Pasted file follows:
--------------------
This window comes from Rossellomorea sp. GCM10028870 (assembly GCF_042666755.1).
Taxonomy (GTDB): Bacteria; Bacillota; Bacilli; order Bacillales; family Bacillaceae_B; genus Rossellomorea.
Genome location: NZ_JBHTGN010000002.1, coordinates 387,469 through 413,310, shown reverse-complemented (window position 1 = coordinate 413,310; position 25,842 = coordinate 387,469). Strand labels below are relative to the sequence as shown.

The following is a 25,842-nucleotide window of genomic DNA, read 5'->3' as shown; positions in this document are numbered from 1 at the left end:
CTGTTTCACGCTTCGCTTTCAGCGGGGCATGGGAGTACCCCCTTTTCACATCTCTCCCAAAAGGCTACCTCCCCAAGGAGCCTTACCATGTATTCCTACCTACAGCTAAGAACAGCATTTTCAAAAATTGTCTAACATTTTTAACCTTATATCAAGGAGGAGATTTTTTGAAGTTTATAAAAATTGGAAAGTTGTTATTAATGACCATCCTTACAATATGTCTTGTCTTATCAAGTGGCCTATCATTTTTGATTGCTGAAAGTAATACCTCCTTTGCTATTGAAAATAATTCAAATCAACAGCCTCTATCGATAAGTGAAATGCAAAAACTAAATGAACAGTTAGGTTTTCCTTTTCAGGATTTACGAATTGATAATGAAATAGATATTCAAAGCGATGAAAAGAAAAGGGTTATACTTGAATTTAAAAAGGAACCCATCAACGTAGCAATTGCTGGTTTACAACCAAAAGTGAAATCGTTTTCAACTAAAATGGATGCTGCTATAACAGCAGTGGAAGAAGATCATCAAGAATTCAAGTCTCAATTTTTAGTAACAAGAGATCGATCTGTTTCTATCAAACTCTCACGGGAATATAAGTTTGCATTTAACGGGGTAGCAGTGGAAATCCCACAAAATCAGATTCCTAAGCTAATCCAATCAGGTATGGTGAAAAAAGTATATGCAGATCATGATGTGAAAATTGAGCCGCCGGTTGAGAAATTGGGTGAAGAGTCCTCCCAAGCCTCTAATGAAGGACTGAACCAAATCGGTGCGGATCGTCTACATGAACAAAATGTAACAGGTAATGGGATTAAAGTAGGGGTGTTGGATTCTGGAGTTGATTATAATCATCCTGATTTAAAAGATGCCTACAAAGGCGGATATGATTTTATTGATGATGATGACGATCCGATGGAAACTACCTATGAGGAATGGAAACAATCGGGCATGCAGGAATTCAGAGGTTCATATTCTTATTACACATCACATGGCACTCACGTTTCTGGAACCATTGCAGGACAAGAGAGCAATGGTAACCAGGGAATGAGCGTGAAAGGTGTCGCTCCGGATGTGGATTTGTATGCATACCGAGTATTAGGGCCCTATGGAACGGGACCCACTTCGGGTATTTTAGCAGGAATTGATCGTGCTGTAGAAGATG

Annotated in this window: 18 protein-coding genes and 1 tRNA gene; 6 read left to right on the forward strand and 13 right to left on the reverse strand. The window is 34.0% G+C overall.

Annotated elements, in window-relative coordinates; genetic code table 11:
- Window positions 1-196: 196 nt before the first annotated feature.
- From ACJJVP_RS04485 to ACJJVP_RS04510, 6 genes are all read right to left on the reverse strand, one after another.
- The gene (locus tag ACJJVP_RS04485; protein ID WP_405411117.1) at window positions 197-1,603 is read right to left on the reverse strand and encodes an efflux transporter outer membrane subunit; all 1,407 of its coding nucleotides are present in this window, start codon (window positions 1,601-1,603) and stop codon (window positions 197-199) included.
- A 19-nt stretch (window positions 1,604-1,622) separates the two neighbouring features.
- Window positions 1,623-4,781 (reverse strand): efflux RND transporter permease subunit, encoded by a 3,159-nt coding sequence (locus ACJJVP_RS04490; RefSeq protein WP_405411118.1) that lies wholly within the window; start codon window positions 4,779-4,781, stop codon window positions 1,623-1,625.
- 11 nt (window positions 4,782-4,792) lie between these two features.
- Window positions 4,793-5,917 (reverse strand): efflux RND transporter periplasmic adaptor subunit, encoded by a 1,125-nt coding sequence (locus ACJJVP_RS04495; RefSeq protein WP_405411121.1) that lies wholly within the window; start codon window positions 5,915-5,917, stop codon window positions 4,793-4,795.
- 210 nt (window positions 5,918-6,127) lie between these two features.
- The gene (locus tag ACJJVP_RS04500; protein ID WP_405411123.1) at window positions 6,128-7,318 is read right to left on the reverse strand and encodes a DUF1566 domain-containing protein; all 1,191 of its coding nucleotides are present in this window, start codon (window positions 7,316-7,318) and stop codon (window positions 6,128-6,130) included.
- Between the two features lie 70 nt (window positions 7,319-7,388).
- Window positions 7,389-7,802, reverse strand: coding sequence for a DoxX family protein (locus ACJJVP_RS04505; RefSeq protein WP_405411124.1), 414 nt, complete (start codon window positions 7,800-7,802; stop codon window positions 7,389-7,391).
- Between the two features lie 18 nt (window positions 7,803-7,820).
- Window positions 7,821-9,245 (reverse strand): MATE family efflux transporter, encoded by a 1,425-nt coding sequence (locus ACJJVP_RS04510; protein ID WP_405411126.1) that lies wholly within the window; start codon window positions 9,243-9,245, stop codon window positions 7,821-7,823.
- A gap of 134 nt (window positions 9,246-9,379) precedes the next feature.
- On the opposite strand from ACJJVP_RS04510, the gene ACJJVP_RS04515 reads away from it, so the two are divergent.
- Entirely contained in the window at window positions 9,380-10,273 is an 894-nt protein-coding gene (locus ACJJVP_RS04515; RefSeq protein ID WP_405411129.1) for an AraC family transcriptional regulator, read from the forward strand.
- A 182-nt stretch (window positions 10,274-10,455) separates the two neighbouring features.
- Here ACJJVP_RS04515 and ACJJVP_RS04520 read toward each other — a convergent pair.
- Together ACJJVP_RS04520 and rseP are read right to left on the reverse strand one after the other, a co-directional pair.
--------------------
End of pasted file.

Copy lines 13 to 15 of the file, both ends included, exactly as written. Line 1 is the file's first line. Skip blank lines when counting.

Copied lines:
- 11 nt (window positions 4,782-4,792) lie between these two features.
- Window positions 4,793-5,917 (reverse strand): efflux RND transporter periplasmic adaptor subunit, encoded by a 1,125-nt coding sequence (locus ACJJVP_RS04495; RefSeq protein WP_405411121.1) that lies wholly within the window; start codon window positions 5,915-5,917, stop codon window positions 4,793-4,795.
- 210 nt (window positions 5,918-6,127) lie between these two features.